Why Your Brain Needs More Water Therapy
Getting into the swim of things may be as good for you mentally as physically. Rebecca Field Jager takes a dip.
The light dances below the surface of the pool. Once I fall into my rhythm, the world slips away, and I am lost in the delicious nothingness that comes with swimming lengths. I have no weight. Sounds are muted. And the water, but for its resistance, is barely perceptible against my skin. My mind slows to an easy pace. I am, in the vernacular of fitness buffs, in the zone.
“The water holds you in a different way than the earth can,” says Canadian swimming icon Mark Tewksbury, who, among his many accolades, cinched gold at the 1992 Barcelona Olympic Games. “It’s incredibly meditative.”
Unfortunately, the day I interviewed Tewksbury I had messed up and was late. Daylight savings had kicked in the night before and, while my computer and cellphone adjusted automatically, my household clocks did not. There I was, trying to figure out what to make for lunch, when my email dinged.
Just making sure we are on for today around now …
Damn, I thought, realizing my mix-up. I was 17 minutes late! What’s wrong with me? How can I be such an idiot? Why am I so …?
And then it happened. A sense of calm washed over me. I made the call, apologized and got on with the interview. I credit the save to my daily swim routine.
Here’s the thing. While no one enjoys making a stupid mistake, for some, it’s like water off of a duck’s back, whereas for people like me, it’s akin to an oil spill. Even a low consequence blunder can leave me coated in icky feelings that cling for hours, sometimes days. To help combat this, I’ve always tried to do some sort of fitness routine, but it wasn’t until almost a decade ago, after moving across from a local community centre that had a pool that I began swimming laps. Once I was fully into my routine, I noticed that I experienced a sense of well-being that transcended the endorphin rush I had with other cardio workouts—a state of being more in line with what my yoga friends raved about. It made sense. Low impact. Controlled breathing. Subdued stimulus. All that and, for me, a lifelong affinity for being in, on or under the water.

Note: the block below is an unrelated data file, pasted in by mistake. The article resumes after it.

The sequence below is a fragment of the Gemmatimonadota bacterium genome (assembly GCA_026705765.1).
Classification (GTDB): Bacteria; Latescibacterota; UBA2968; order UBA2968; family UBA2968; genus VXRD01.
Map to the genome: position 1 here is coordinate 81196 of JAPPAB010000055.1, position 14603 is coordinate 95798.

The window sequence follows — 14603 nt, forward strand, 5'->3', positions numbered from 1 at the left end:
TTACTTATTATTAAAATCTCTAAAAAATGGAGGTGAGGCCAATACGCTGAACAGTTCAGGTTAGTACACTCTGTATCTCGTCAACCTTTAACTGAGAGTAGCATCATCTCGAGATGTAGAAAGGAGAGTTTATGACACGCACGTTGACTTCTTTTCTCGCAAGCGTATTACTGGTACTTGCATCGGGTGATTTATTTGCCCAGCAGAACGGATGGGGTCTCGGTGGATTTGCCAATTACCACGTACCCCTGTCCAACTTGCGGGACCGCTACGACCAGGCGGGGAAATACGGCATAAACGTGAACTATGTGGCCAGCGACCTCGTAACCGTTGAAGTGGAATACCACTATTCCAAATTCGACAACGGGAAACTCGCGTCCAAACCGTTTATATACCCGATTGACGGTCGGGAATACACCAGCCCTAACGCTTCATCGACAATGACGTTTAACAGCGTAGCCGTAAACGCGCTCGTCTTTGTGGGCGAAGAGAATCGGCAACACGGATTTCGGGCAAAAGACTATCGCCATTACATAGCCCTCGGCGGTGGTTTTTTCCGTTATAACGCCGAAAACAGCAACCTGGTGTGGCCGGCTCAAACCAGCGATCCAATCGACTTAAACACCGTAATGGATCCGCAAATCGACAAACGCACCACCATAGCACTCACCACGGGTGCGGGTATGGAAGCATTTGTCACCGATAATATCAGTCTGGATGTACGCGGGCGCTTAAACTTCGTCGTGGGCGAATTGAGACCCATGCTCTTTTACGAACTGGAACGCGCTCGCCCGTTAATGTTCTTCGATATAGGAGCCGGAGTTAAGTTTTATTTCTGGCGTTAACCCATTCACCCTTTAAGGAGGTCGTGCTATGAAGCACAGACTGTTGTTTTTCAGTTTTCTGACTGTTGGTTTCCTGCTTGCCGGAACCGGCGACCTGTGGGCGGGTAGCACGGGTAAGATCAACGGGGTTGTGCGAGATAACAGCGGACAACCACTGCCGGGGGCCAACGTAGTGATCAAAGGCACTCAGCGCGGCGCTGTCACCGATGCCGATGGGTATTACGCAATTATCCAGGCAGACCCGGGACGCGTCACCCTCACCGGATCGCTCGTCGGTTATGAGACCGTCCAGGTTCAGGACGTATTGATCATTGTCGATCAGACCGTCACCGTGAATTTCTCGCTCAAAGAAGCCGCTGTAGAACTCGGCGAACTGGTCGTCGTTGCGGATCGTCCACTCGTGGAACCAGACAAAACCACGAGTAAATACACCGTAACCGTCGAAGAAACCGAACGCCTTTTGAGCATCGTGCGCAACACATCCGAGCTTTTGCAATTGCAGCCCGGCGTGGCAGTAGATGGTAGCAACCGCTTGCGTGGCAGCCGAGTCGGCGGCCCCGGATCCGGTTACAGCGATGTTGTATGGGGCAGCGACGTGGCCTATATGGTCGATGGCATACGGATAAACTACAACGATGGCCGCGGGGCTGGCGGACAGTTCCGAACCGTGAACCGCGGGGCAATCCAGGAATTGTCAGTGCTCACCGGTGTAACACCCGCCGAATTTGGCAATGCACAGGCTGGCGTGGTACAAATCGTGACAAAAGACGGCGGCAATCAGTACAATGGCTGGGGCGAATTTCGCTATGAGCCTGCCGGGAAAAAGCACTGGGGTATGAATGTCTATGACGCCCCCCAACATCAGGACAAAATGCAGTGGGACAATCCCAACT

Canada has one-fifth of the earth’s fresh water and the longest coastline in the world so, like many kids across our nation, I grew up with access to places to swim. My hometown, North Bay, Ont., is situated on two lakes—the large, warm and shallow Lake Nipissing and the smaller, cold and deep Trout Lake. Swimming lessons were practical, affordable and offered at the public beaches of both lakes, so summers for my siblings and me always included advancing our swimming skills. Rain or shine and with only the threat of lightning as a catalyst to cancel an end-of-session test, we took the plunge, and I have fond memories of grinning like a carp with chattering teeth as my mother congratulated me and wrapped me in a towel.
My love of water extends to swimming pools. I remember hanging out in my backyard listening to the splashing and laughter coming from the neighbour’s and praying for an invite. When my own kids were little and we were set to purchase our first home, I refused to consider anything that didn’t have an in-ground pool. And more recently, when I was on the hunt for a condo in today’s competitive downtown Toronto market, I rode out many a miss and waited two full years to finally land one in my dream building – the one with the sizable indoor pool. I’m not exactly a master of self-discipline, you see, and if there’s one thing I know about me and my exercise commitments, the closer I am to the venue, the more likely I’ll follow through.